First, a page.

That was my first glimpse of the trains which I consider the best diesel train that the UTA put into service and certainly a candidate for the best diesel trains in Ireland to date. We knew them as “DEs” – the term “Hampshire” was used by some others more attuned to the GB scene, because of course the power arrangements were the same as used on BR’s Southern Region.  The power unit was a chunky EE four-cylinder generator driving electric motors on the power car rear bogie.  They never reached the very high speeds an MPD on a good day could do, but they were definitely a “proper” modern train with the lighter panelling inside and very comfortable modern seating;  the ride wasn’t the best at the back of the power car and the vibration there was high –and remained so to the end of their lives. You can still experience it for a while (slightly muted) on the NIR class 450 DEMUs, which are now the last of their kind in public operation in the UK. In the un-powered “trailers (there was a first / brake, restaurant and two thirds, all compartment stock), the ambience was similar to that of an LMS or BR Mk1 express train. Later the power cars received names of “Rivers” under NIR and they lasted until the mid-eighties when the bodies were scrapped and dumped and the power units taken to Derby for re-use in the Castle / 450 class.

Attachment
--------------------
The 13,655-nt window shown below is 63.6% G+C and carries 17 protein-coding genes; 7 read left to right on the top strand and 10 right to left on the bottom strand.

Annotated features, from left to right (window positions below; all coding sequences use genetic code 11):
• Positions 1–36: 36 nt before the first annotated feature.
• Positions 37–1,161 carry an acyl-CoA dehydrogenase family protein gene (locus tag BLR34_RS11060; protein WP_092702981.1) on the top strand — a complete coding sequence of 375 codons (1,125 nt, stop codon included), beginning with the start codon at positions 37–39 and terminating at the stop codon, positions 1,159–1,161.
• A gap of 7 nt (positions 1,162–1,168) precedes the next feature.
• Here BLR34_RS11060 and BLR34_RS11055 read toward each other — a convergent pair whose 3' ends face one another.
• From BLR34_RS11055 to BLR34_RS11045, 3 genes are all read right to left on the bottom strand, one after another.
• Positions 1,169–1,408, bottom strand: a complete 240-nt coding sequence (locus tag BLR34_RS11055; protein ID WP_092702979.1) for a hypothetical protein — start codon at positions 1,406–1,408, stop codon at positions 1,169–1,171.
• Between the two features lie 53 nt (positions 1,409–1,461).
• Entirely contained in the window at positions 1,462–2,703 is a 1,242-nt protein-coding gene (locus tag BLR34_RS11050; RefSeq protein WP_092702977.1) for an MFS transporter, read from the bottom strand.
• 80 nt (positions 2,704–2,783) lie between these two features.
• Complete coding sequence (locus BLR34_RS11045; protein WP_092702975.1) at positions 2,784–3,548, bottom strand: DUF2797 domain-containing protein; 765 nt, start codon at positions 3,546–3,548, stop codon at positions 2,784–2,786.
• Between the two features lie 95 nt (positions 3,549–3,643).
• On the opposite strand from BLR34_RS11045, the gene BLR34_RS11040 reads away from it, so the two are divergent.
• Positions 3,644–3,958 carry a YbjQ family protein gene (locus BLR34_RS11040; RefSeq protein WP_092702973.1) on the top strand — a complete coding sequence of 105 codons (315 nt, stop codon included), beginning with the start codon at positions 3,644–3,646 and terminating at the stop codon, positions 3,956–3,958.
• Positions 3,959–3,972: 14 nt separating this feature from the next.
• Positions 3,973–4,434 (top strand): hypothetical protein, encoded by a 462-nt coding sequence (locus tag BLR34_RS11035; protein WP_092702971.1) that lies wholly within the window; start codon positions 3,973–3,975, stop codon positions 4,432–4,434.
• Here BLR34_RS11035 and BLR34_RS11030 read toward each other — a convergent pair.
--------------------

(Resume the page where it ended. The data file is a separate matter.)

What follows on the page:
I’d built a number of 4mm model MPDs and a three-car MED train previously, and these have been covered in New Irish Lines. But I’d always liked the idea of doing a DE set. The question was how? During research for my book on UTA diesels I came across some articles, photographs and a few drawings (of the power car and 87/550) and from these I decided to build a six car set as two of these sets operated the principal services on the ex NCC main line.  The power cars were something of a challenge. They were 63 feet long, with side ventilation grilles in the power compartment. With these, sundry doors and a unique front cab; there was no chance of a simple bodge here. The SR trains, although mechanically similar, looked very different. I had, however an old three-car Lima Class 117 DMU and realised that the under frames of these, suitably hacked by getting rid of most of the engine bits underneath, would do. In the case of the DE trains, the rather large Lima pancake motor isn’t a problem; it’s no bigger than the real engine was! Indeed, in the dummy car I built a plastic card “engine”; I have since acquired a 4mm model of the EE power unit from a firm called Southern Pride, but haven’t got round to fitting it yet. From memory these engines were a greeny/grey shade when new.